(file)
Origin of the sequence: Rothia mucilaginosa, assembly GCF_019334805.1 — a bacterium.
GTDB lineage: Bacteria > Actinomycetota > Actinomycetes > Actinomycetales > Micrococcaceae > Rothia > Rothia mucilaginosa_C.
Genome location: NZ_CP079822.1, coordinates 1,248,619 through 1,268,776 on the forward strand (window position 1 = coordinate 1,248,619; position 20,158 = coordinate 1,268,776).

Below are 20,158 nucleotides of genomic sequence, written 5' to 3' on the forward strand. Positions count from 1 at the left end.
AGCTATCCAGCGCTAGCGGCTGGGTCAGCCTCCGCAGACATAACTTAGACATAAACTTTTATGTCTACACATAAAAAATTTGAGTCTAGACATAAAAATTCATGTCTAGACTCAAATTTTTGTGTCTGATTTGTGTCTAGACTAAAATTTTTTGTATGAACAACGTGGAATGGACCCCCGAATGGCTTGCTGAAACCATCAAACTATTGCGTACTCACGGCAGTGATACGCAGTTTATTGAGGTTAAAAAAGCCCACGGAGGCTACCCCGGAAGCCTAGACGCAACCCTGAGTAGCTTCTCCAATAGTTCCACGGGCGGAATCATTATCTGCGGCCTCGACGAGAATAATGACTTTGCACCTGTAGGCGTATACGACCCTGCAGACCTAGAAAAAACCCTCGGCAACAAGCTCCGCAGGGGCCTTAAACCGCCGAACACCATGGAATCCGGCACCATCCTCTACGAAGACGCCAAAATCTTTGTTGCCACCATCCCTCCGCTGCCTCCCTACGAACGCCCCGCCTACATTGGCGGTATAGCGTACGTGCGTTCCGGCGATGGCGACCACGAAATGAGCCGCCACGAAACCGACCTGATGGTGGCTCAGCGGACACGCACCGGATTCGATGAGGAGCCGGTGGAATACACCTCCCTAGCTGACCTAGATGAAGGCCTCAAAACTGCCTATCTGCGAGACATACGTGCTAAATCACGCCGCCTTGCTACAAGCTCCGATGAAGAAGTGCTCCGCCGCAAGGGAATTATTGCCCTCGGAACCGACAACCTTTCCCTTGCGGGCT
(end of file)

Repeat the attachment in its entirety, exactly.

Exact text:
Origin of the sequence: Rothia mucilaginosa, assembly GCF_019334805.1 — a bacterium.
GTDB lineage: Bacteria > Actinomycetota > Actinomycetes > Actinomycetales > Micrococcaceae > Rothia > Rothia mucilaginosa_C.
Genome location: NZ_CP079822.1, coordinates 1,248,619 through 1,268,776 on the forward strand (window position 1 = coordinate 1,248,619; position 20,158 = coordinate 1,268,776).

Below are 20,158 nucleotides of genomic sequence, written 5' to 3' on the forward strand. Positions count from 1 at the left end.
AGCTATCCAGCGCTAGCGGCTGGGTCAGCCTCCGCAGACATAACTTAGACATAAACTTTTATGTCTACACATAAAAAATTTGAGTCTAGACATAAAAATTCATGTCTAGACTCAAATTTTTGTGTCTGATTTGTGTCTAGACTAAAATTTTTTGTATGAACAACGTGGAATGGACCCCCGAATGGCTTGCTGAAACCATCAAACTATTGCGTACTCACGGCAGTGATACGCAGTTTATTGAGGTTAAAAAAGCCCACGGAGGCTACCCCGGAAGCCTAGACGCAACCCTGAGTAGCTTCTCCAATAGTTCCACGGGCGGAATCATTATCTGCGGCCTCGACGAGAATAATGACTTTGCACCTGTAGGCGTATACGACCCTGCAGACCTAGAAAAAACCCTCGGCAACAAGCTCCGCAGGGGCCTTAAACCGCCGAACACCATGGAATCCGGCACCATCCTCTACGAAGACGCCAAAATCTTTGTTGCCACCATCCCTCCGCTGCCTCCCTACGAACGCCCCGCCTACATTGGCGGTATAGCGTACGTGCGTTCCGGCGATGGCGACCACGAAATGAGCCGCCACGAAACCGACCTGATGGTGGCTCAGCGGACACGCACCGGATTCGATGAGGAGCCGGTGGAATACACCTCCCTAGCTGACCTAGATGAAGGCCTCAAAACTGCCTATCTGCGAGACATACGTGCTAAATCACGCCGCCTTGCTACAAGCTCCGATGAAGAAGTGCTCCGCCGCAAGGGAATTATTGCCCTCGGAACCGACAACCTTTCCCTTGCGGGCT